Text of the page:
Posts Tagged ‘san francisco’

Ransomware Hits Light-rail System, Resulting in Lost Revenue

Brian Heckert

Principal Content Editor, Dell EMC
My first long-term exposure to technology was the typewriter. I still love that invention, which really sparked my interest in writing. For the past 20 years, I have worked in high tech as a content development specialist, marketing writer, and documentation editor. Prior to working in the software industry, I was a journalist, photographer, photo editor, and military fire fighter. After hours, I enjoy spending time with family, reading, and hiking in the mountains.

Ransomware really gets around, faster than even the best form of mass transportation can move busy commuters to work.


Recently, ransomware caused the San Francisco Municipal Transportation Authority (SFMTA) light-rail system to lose revenue when the organization shut down ticket machines and fare gates as a precaution to the malware attack. According to the SFMTA site, ransomware infected mainly 900 office computers. However, another source claimed that more than 2,000 computers were infected, including office admin desktops, CAD workstations, email and print servers, employee laptops, payroll systems, SQL databases, lost and found property terminals and station kiosk PCs.

The ransomware scrambled the data on infected hard drives, posted a message on corresponding computers (“You Hacked, ALL Data Encrypted, Contact For Key ( ID:601.”), then demanded a 100 Bitcoin ransom (approximately US$75,000) before the cybercriminals would agree to hand over a master decryption key that would allow the SFMTA to decipher the data ransomed on the infected hard drives.

Ransomware is a threat to businesses that already costs millions of dollars each year, and unfortunately is prevalent and grows more sophisticated. There are literally millions of new malware variants each year. In 2015 there were 431 million variants added, according to the Internet Security Threat Report.

Using a variety of attacks, criminals can inject malware into your network, which then holds your data or other systems hostage until you pay a ransom. Ransomware gains access to a computer system through a network’s weakest link, which is typically a user’s email or social networking site. Once a user clicks on a malicious link or opens an infected attachment, the malware spreads quickly throughout the system.

When a file or other data is held for ransom, the affected organization must meet the financial demands of the cybercriminal in exchange for a decryption key to “unlock” the ransomed data. If you don’t pay the ransom, you forfeit access to your computer and the data that’s on it. You also forfeit access for others to shared documents and data, compounding the impact exponentially. You might think that’s the worst case. Not so. (more…)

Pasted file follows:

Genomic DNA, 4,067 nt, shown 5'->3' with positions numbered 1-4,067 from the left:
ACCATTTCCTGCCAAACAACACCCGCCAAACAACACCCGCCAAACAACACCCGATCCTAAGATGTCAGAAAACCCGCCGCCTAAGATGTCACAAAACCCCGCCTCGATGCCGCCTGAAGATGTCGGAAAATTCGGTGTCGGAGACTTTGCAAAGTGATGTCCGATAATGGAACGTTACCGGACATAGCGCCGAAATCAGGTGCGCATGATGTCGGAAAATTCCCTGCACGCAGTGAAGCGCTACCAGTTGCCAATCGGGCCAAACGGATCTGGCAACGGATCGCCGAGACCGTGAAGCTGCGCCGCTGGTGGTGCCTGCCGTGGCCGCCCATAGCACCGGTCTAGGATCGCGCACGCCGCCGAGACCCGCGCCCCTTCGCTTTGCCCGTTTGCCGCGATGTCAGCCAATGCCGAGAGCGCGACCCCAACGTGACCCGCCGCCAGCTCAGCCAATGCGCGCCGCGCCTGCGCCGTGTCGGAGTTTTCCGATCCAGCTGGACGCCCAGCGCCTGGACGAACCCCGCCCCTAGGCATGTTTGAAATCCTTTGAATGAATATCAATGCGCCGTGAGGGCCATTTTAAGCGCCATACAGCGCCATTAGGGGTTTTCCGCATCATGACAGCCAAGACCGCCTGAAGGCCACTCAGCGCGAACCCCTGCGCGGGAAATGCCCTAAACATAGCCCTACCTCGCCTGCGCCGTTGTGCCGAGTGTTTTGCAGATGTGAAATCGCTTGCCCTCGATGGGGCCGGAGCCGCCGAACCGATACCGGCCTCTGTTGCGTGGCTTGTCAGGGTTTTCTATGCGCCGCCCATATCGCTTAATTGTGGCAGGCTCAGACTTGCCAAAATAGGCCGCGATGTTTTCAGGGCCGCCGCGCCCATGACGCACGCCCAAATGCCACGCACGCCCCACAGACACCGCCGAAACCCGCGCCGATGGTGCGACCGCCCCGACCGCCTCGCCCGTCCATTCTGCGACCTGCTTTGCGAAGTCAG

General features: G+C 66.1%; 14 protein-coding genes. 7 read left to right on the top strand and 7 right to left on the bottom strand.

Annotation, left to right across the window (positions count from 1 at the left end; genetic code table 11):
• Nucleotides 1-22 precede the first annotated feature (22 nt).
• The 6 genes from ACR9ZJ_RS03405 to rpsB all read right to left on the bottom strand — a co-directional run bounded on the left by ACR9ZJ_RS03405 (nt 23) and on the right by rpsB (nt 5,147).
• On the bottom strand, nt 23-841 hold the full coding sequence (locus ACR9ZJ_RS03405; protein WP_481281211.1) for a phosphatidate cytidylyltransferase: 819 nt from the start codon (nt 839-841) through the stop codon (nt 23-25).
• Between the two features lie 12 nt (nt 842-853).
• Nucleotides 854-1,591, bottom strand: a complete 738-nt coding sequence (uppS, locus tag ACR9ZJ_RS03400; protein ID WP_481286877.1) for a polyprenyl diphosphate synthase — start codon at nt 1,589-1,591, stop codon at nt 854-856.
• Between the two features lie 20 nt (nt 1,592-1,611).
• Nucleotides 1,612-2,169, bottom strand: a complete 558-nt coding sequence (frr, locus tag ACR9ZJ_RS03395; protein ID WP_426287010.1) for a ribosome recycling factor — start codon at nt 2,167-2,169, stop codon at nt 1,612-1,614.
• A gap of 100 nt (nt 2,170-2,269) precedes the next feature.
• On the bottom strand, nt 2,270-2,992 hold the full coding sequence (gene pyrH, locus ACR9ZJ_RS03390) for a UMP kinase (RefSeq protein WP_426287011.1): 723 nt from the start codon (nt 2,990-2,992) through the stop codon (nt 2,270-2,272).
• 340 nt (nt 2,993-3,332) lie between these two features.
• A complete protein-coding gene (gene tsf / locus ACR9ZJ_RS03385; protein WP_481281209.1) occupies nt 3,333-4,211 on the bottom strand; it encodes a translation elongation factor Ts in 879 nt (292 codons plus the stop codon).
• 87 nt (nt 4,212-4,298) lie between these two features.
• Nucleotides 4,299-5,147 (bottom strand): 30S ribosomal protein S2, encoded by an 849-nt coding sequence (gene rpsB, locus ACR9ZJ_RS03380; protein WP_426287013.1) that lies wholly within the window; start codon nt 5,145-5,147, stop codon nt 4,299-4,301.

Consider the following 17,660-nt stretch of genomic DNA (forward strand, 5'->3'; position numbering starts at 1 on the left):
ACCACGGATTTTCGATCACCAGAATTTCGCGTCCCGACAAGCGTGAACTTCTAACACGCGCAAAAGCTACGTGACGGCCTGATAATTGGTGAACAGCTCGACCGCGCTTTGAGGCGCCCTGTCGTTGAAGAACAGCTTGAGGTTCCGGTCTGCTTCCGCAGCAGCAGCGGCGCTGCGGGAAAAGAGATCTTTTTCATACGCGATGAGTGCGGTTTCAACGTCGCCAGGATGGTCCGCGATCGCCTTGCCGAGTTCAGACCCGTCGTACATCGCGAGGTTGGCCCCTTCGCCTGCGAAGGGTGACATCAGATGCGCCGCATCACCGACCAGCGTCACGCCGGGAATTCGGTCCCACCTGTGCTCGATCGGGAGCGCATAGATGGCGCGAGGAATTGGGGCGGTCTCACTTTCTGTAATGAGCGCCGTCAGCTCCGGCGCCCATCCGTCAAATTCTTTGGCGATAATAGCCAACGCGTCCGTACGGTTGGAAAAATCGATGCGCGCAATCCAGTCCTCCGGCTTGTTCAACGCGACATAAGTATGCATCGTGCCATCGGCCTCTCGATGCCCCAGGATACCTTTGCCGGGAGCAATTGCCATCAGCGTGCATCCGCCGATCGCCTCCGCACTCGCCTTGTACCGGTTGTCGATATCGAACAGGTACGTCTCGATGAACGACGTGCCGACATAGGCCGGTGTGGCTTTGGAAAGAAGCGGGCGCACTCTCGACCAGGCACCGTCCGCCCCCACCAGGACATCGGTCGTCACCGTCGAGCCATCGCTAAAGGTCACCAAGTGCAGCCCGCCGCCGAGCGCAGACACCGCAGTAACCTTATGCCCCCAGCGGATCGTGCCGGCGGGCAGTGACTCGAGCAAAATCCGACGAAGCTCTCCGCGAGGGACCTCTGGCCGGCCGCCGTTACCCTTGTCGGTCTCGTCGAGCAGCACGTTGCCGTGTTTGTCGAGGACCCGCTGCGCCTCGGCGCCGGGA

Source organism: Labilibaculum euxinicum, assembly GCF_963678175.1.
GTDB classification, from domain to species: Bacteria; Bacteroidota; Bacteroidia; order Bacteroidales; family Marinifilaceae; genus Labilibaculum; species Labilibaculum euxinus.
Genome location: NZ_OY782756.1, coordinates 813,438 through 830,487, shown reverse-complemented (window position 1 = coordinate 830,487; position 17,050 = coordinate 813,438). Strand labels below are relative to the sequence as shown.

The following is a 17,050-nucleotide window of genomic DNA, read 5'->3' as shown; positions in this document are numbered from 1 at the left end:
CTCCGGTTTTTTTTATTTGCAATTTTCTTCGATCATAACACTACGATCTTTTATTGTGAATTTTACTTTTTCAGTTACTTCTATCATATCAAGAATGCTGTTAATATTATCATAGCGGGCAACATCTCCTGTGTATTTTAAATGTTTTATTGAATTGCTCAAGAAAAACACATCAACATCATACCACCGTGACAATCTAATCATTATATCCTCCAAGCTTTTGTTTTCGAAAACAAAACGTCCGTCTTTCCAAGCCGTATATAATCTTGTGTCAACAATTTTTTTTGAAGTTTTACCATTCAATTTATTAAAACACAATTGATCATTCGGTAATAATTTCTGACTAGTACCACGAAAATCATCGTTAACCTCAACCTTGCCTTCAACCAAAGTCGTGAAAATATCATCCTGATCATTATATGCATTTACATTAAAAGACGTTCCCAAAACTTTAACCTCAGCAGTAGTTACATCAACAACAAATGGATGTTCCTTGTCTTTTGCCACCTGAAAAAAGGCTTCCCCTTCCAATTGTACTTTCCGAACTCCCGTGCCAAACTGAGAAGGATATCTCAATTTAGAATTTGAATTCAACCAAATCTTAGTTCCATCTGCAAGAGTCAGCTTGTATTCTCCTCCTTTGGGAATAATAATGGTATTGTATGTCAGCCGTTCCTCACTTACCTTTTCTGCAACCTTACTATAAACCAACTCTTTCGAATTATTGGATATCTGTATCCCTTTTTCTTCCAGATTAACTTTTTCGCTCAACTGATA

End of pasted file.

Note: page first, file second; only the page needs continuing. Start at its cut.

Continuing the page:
What This Year’s Super Bowl and Cloud Data Protection Have in Common

Lori Witzel

Product Marketing Manager, Spanning by EMC
Lori Witzel is a Salesforce MVP, has worked with and for SaaS companies since 2005, and has been sharing info with, listening to, and learning from tech users ever since. She is currently PMM for Spanning Backup for Salesforce, as well as PMM for Spanning Backup for Google Apps. Prior to Spanning Backup, Lori worked for various early-stage Cloud start-ups, mid-sized middleware providers, and ed tech firms, and she’s always eager to learn more. Lori's profile on LinkedIn:

This year’s Super Bowl could be characterized as “The D-Bowl” – a contest that may be decided by who had the best defense. While the two final contenders are still TBD at the date of this blog’s writing [editor update – the final two are the Denver Broncos and Carolina Panthers], as FiveThirtyEight’s Neil Paine wrote regarding the NFL’s Final Four, “…defensively, this might be the best quartet of teams in any conference championship round.”data protection defense

So what on earth do the Final Four have in common with SaaS and cloud data protection? You guessed it! It’s all about the D, and protecting what’s most valuable in an organization. According to the Merriam-Webster Online Dictionary, one of the definitions of “defense” is a “means or method of defending or protecting oneself, one’s team, or another.” The Super Bowl finalists and EMC’s Cloud Data Protection both have strengths in protecting their teams, and in reducing the risk of loss.

For example, let’s think about Salesforce, a popular SaaS and cloud customer relationship management platform, one we use at EMC. Salesforce data is often used to populate sales pipeline reports, and that data also flows downstream into ERP systems. It contains information vital for executive management planning and resource allocation. Now imagine, if you will, that something happens to cause Salesforce data loss during the last two weeks of a quarter – what would THAT do to the reporting needed within an organization?

I know, you’re skeptical – Salesforce surely provides extensive data protection and recovery for its platform. And I’d agree that Salesforce is redundant, secure, and has a great record for uptime. But Salesforce has no way to distinguish changes made by mistake from changes made on purpose. They cannot protect an organization from admin errors, or third-party application sync errors, or custom misconfigurations that lead to data loss. (more…)




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